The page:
Searching Google Plus? There’s a Query for That

    July 25, 2011

With all the tech writers and evangelists on Google+, it’s become something of a fount of information. However, because these streams of information come quite quickly in terms of Google+ updates, keeping track of it all can be a little overwhelming, even in this, the infant stage of Google’s social network platform. While you can search Google+ while logged into the service, is there another way to access all of this content without being forced to parse through these updates?

Thanks to a technique publicized by Bill Handy, there is. In his “How to Search Google Plus” post, Handy details the technique, which isn’t difficult at all, provided you have Google Chrome. The process involves adding a new search engine to the Google Chrome’s list, and entering the query in question in the applicable URL text box. The query in question is as follows:

{google:baseURL}search? inurl:posts/* %s

Handy even features a video showing how to execute this very simple adjustment to Google Chrome:

A quick tutorial on how to search google plus status updates.

For those of you who say Handy should just follow the sources of information he’s interested in finding, he has the following response:

I’ve never been a fan of following people. Instead I prefer to follow topics or key words. It provides a more holistic overview of the conversations which surround those topics. For example, if I follow a group of individuals who love social media I will likely think social media is always awesome (it isn’t). Following (searching) the words “social media” most often used will provide me a bit better understanding because it will bring forth differing points of view on the same topic.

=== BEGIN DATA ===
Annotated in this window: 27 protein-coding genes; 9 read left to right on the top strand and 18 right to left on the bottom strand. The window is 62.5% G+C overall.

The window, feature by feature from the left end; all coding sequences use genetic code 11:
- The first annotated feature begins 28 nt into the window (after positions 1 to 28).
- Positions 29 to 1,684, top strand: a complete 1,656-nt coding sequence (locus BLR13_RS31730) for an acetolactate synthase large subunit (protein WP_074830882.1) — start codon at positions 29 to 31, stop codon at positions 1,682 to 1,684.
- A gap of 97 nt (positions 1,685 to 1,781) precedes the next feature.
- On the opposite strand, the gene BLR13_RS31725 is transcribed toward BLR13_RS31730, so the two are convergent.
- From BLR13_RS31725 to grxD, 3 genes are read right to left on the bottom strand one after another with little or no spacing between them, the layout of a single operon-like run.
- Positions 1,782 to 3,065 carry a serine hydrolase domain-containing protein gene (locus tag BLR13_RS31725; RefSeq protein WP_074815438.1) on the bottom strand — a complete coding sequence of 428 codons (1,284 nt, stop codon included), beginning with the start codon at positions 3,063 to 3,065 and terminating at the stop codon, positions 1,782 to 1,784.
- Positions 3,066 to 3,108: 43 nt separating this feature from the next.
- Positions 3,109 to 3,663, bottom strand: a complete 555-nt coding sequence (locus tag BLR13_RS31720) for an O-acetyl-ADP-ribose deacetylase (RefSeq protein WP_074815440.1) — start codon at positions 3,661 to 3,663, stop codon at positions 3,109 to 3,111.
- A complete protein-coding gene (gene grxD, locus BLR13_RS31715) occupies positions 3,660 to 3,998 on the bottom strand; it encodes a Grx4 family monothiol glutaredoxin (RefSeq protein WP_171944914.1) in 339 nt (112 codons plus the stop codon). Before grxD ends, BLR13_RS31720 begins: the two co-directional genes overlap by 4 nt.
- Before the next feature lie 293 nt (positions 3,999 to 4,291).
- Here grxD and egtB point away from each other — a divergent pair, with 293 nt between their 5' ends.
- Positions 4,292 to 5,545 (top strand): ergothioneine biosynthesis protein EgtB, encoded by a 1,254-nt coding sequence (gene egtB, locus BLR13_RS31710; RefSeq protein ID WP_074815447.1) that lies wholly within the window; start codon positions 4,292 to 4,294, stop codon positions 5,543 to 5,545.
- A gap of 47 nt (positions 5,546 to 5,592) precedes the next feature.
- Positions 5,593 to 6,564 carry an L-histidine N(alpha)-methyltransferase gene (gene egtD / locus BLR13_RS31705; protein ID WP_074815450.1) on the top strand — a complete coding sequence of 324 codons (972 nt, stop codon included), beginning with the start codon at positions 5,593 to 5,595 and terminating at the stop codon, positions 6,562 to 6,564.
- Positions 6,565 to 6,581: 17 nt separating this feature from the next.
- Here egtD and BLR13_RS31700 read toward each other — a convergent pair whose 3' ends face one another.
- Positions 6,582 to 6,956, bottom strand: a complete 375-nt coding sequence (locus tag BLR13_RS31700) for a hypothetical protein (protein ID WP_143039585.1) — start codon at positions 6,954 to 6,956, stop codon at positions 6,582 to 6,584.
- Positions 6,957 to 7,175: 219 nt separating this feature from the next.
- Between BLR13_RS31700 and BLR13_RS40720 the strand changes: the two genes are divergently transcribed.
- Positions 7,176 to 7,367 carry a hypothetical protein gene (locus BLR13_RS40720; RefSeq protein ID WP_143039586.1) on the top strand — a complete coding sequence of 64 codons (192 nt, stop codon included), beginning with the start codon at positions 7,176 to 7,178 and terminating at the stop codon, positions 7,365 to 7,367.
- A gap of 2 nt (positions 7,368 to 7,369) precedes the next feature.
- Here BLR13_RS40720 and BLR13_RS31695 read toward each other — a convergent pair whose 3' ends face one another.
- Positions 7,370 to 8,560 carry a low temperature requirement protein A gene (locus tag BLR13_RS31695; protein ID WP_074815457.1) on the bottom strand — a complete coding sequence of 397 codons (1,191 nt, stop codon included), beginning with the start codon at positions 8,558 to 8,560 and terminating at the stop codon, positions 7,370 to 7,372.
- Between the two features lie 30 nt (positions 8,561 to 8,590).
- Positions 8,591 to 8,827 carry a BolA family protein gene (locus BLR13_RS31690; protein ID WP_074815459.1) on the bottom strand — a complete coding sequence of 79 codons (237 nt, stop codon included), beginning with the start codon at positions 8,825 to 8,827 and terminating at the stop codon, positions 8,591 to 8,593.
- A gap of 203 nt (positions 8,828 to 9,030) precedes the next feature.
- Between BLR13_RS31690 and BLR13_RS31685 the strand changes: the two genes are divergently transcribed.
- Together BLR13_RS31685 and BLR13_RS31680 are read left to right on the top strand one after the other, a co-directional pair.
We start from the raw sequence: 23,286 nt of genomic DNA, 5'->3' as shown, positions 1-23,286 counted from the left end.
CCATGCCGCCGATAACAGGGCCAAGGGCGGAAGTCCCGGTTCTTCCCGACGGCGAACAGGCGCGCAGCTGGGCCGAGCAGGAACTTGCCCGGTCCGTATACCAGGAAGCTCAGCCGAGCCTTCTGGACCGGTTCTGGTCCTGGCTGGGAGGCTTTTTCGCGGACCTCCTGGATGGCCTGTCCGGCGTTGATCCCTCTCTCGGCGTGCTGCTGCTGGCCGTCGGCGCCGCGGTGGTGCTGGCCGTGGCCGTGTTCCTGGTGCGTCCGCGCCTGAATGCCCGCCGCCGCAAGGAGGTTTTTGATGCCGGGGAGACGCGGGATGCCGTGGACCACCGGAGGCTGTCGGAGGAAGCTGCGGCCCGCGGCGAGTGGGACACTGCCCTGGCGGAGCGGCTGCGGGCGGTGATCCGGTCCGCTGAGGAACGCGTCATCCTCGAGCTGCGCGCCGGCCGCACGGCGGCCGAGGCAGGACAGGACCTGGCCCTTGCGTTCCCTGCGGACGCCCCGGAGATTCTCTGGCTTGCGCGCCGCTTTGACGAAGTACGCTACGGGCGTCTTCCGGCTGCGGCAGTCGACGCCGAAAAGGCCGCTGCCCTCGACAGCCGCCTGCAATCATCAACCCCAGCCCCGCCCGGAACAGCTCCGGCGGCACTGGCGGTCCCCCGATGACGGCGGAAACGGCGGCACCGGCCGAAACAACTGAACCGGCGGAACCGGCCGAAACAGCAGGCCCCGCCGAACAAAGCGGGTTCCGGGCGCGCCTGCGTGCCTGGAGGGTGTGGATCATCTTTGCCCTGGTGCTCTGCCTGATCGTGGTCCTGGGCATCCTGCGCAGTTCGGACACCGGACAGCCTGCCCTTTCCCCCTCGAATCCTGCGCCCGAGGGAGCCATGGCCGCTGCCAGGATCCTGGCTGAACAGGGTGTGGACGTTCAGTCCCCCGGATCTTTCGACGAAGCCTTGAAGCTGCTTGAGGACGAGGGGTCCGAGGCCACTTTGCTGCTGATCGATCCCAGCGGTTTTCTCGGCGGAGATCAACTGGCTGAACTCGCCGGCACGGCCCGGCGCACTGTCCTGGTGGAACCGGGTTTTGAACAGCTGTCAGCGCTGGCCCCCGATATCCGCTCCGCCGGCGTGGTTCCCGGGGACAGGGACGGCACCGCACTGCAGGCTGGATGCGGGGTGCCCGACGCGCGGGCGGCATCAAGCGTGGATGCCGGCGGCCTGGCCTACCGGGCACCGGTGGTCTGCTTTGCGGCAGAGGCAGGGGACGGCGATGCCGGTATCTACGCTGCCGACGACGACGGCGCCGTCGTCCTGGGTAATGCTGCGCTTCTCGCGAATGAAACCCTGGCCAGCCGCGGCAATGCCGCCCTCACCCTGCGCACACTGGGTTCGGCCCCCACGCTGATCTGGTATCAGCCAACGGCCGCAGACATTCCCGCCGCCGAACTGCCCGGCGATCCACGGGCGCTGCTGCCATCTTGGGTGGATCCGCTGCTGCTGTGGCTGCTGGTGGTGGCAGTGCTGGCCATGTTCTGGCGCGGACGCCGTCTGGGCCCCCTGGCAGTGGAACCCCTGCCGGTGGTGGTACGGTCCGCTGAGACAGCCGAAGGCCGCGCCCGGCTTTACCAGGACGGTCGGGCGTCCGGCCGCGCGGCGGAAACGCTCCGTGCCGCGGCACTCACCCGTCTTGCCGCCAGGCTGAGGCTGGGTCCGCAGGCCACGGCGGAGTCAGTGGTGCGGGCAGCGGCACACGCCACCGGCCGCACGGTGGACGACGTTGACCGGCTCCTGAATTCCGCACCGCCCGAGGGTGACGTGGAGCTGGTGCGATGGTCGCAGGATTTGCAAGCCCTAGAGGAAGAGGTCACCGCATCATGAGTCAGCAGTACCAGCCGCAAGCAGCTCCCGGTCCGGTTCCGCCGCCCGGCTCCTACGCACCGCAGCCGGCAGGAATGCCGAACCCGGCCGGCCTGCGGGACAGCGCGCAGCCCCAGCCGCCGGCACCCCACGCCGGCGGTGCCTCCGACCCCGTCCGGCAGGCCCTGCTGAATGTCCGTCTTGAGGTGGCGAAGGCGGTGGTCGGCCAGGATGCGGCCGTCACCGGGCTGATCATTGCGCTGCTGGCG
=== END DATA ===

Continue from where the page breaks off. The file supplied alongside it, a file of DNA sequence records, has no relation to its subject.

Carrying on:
With that, we have Handy’s nifty little query string, which produces results that look like the following:

<a href=Google+ Search” />

As you can see, the appearance is very much that of a normal Google SERP, so there shouldn’t be much if any confusion when executing Handy’s query. In fact, the search string is the most important component, and because Handy shared his findings, users know have the capability to conduct keyword searches of Google+ content without having to sift through all kinds of different posts.